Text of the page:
In 2015 I ran a series on herothecoach.com with Sunday postings of podcasts to my liking. In 2017 I will be re-posting some of those blog posts, or posts with other podcast recommendations – and this is one of them, originally posted here – , mixing them up with new podcast recommendations. 

*That is, on Tuesday, two years ago… as the #SethInLondon-event took place in November 2015.

 

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Everybody-friendly, artist-driven, God-optional, all ages

September 10, 2017
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“Everybody-friendly, artist-driven, God-optional, all ages” – what do you imagine this is the tagline for? If you are anything like me, you would not in a million years believe it is the tagline of a pop-up synagogue, would you? And yet, that is precicely what it is.

Rabbi Amichai Lau-Lavie in conversation with Krista Tippett on On Being is a hoot of a show under the title “First-aid for spiritual seekers”. I laugh, and I cry, and I feel such gratitute to people who don’t “take things for granted because it’s how it’s been done forever and ever” but rather dare ask Why? And Amichai most certainly is one who dares.

I mean, read this transcript from the conversation:

worthy of being passed down“… I think the words are the black box that contains so many of the ancestral aspirations and truths — and also baggage that needs to be checked. There is an evolution. Not everything that we’ve inherited is worthy of being passed on, like trauma and like memories and like values that have evolved. Part of the reason why I’m not an Orthodox Jew but a flexidox or polydox and otherwise-Jew, and not just “Jew,” is that I do believe in evolution, not just of our species and the world, but of concepts. And if the Bible and the Jewish values that have sustained my people for thousands of years believe that women were subservient and that sexuality was of a specific type and that types of worship included slaughtering animals, we’ve evolved. That’s not where we are. So we need to read some of those sacred words as metaphor, as bygone models, as invitations for creativity, and for sort of the second meaning and the second naïveté here that still retrieves this text as useful and these narratives as holy, not as literal.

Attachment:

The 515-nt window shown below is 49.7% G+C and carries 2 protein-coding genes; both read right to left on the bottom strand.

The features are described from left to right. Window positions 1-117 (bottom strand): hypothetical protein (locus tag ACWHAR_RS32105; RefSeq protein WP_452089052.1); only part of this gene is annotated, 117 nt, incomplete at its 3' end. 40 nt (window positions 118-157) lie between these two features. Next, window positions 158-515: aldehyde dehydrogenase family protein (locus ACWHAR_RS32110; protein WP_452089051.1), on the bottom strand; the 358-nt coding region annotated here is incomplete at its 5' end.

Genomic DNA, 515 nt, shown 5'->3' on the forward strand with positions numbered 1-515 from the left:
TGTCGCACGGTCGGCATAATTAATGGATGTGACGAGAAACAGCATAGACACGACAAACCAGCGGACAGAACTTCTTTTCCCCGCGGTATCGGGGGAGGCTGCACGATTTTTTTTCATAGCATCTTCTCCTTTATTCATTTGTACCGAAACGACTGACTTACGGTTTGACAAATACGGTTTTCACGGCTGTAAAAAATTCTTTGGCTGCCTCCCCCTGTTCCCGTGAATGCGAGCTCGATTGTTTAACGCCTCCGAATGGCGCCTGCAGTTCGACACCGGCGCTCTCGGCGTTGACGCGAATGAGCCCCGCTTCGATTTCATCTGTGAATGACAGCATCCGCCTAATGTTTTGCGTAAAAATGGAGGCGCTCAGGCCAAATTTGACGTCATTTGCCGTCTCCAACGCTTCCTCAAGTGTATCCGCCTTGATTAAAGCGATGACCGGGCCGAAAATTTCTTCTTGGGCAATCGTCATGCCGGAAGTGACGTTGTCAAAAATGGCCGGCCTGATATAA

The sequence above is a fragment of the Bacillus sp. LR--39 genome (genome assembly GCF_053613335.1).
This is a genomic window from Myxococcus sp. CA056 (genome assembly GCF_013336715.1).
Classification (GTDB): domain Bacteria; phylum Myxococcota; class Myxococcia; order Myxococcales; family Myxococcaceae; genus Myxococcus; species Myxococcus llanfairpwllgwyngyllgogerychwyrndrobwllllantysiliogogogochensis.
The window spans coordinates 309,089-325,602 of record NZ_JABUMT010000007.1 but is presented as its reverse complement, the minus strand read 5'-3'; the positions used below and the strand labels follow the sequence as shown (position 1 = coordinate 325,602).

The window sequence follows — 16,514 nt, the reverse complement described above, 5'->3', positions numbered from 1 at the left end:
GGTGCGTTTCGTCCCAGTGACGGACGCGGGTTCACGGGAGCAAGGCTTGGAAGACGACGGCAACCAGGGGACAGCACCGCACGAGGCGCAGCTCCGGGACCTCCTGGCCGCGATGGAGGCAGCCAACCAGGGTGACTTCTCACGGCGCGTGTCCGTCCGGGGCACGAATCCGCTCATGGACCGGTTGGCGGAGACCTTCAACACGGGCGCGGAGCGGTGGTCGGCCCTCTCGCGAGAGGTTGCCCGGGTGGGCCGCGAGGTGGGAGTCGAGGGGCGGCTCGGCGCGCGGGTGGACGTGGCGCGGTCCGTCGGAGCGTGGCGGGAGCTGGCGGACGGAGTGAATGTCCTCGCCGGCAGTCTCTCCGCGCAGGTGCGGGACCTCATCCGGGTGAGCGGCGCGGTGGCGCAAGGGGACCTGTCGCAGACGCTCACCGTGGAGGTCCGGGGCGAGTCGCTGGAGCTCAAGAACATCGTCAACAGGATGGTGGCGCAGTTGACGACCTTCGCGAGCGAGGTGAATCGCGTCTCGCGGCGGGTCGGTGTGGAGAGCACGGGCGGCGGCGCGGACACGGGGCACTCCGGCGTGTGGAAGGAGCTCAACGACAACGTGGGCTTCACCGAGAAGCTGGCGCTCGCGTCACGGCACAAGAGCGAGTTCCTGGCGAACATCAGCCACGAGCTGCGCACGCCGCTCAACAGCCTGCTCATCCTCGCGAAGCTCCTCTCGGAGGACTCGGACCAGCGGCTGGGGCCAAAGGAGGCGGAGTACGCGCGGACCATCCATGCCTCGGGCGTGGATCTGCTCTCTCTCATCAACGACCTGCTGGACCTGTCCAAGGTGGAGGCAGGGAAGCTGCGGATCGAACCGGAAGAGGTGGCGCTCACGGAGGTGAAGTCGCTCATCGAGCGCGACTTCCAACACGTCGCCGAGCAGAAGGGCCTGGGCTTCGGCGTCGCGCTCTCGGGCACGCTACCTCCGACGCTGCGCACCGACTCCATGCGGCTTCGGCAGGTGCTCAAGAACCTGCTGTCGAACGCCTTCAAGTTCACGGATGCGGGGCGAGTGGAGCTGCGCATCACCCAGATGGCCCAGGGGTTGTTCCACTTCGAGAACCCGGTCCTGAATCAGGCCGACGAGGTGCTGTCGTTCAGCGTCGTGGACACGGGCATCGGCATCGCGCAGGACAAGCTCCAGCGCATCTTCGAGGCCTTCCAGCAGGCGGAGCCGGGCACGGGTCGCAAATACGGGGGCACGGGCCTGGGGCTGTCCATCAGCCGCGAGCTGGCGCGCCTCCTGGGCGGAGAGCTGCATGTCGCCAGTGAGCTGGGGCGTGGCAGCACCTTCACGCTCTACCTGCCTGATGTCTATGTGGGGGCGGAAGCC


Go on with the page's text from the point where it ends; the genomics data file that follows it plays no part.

I think that is, of course, the conversation between so many of us of different religions who are struggling with our brothers and sisters who choose to read things literally and speak for a Biblical truth that is unalterable, where we — some of us think that there is room here for creativity, for sacred metaphor and change. And we’re not there yet. We’re not there yet for those days of dignity and equality and radical justice that Heschel and Dr. King and so many of our leaders, then and now, are hoping for. And here we are — oh, my God — again?”

I hear Amichai speak this into the world, and I rejoice. I remember listening to this podcast once this summer (because yes, this is another one of those podcasts that I simply cannot get enough of, I listen, and re-listen, over and over again, and each time (!) I get something new from it) while picking raspberries in the garden, filled with gratitude and amazement that there are people who dare to question their tradition – regardless if it’s religious or simply habitual – in a way that is not condemning, but rather ripe with opportunity.

There’s possibility in it the questioning, I perceive doors opening, rather than shutting. There’s a strong sense of exploration, and I love the expansion possible in that endeavor.

I also experience gratitude for Krista Tippett and On Being, discovering and sharing the wisdom of interesting people, whom I would not in a million years ever stumble upon otherwise. So I dare you – if you’ve yet to listen to an On Being-episode, this is a great one to start with! The edited show is great, but the unedited one is even better; rich, filled with humor and wisdom.